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School sweethearts: Stories of true love between teachers, drawn from America’s classrooms

Photo Illustration by Sarah Glen/Chalkbeat
Photo Illustration by Sarah Glen/Chalkbeat

It shouldn’t have been surprising that Abbas Manjee and Melissa Giroux sometimes delivered coffee to each other’s classrooms. Teachers at their school did that all the time.

But their students always called attention to the gesture by suggesting that the two were in love. “The kids would erupt in ‘oooooooooooooooohs,'” Manjee recalls. “Maybe they knew before we did.”

Five years later, Manjee and Giroux are married — making them one of countless couples that came together while working together in schools. Nearly 20 percent of married Americans who work in education have spouses who do, too.

This Valentine’s Day, Chalkbeat is looking at some of the love stories that launch in teachers’ lounges, professional development sessions, and after-school happy hours every year.

Meet the happy couples below. We’ll be adding more stories every day next week. Want to see yours included? Let us know.

Kassandra and Cornelius Minor

The setting: Kassandra and Cornelius met in the bagel line on their first day at the Brooklyn School of Global Studies in 2006. Each had come to teaching through the NYC Teaching Fellows program; Cornelius had previously taught in the Bronx and Kass had moved from Chicago just weeks before.

The mood: Kassandra was immediately taken with Cornelius’s dreadlocks. Their first conversation came a few days later when Cornelius helped Kass find her way to the subway. Soon, they started dating. Cornelius proposed to Kass onstage at a concert by hip-hop artist John Forte. When students found out, they made a congratulatory movie. “To this day it is the most touching thing a kid has ever done for me outside of our family,” Kass says.

A story: Cornelius taught seventh grade and Kass had many of his students two years later in ninth grade — a time that many middle school teachers fear. “To send them forward to someone that I love and that I know is going to love them as much as I did, that’s really powerful,” Cornelius says. “It made it where we could care about anything together, accomplish anything together.”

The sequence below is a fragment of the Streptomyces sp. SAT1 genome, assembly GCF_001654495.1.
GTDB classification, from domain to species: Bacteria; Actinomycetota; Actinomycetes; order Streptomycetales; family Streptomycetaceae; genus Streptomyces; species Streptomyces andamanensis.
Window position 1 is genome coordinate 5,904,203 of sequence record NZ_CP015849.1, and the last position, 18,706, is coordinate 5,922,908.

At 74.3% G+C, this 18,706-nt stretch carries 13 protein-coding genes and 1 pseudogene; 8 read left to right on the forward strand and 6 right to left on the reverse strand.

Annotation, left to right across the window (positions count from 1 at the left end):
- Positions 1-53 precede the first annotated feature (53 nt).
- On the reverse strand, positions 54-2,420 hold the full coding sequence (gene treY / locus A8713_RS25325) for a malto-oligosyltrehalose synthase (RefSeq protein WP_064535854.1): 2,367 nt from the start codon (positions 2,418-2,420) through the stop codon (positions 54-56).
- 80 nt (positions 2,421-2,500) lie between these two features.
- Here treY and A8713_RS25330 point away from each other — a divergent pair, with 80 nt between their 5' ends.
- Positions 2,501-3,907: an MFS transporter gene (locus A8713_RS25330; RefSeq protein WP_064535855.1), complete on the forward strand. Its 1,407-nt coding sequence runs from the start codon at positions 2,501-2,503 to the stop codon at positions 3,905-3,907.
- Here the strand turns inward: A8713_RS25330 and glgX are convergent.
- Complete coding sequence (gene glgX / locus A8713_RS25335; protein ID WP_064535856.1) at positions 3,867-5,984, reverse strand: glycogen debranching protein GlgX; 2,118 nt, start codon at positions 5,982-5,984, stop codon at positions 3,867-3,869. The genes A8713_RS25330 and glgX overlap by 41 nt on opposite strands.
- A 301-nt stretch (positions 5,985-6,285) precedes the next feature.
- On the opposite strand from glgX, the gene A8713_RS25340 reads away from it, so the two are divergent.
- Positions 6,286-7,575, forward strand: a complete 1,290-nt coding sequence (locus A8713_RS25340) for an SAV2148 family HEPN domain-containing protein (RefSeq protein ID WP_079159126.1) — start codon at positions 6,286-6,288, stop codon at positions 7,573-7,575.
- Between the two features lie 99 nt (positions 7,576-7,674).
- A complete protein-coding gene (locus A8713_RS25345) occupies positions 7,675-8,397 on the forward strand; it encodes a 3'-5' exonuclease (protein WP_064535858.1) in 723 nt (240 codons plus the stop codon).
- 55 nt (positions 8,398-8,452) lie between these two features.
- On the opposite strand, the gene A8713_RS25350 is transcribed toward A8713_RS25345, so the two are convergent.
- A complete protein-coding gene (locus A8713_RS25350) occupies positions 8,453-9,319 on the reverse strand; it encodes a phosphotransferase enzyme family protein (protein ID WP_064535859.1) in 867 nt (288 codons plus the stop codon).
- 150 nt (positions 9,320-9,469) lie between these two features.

The update: The pair married in 2010 and added daughters to their family in 2012 and 2014. They also left Global Studies, which went through a turbulent period and eventually closed. Both now work at Teachers College — with an hour’s commute from their Park Slope home. “It’s kind of our only alone time. … We try to steal lunch together whenever we can,” Cornelius says. Kassandra adds, “We call it a date sometimes.”

Ybelka Medina and Geoffrey Schmidt

The setting: Geoffrey was “emotionally exhausted” after working at an alternative school in a secure juvenile facility for five years. A friend invited him to visit Innovation Diploma Plus High School, an alternative school in the Bronx. The first classroom he walked into was Ybi’s; she was in her first year teaching social studies.

“Here’s this powerful and passionate young woman who’s speaking to young men — some of them, due to severe lapses and delays in their education are only a couple years younger than her — and she’s this social justice warrior for them even if they didn’t know it,” Geoffrey recalls. “She was holding them accountable, challenging them with a really significant assignment, and letting the frustrations of fighting a broken system just kind of roll off her shoulders so she could teach. I decided that day, for other good reasons, I wanted that job; but I also decided I really wanted to know this person.”

The mood: The pair initially feared that more would divide them than bring them together.

Ybi: “I am a Dominican immigrant that grew up in a blue-collar family that depended on social welfare to make ends meet in Bedford Stuyvesant, Brooklyn. Geoff is American, comes from a solid white-collar family … and initially came off as a total frat boy more interested in socializing then actually teaching. I really liked hanging out with him … but didn’t take him seriously as a teacher nor as someone to date. But then as we spent more time outside of school we started really delving into the reasons we each became teachers and how that drove our instruction.”

Geoffrey: “Eventually Ybi realized that even though our experiences leading up to being educators of change may have been different our genuineness and commitment was the same.”

A story: The best man, officiant, and a speaker at their 2012 wedding all worked at Innovation Diploma Plus with them. “They are guys I would walk through fire with for the rest of my life, because they walked with grace through fire every day I knew them,” Geoffrey says.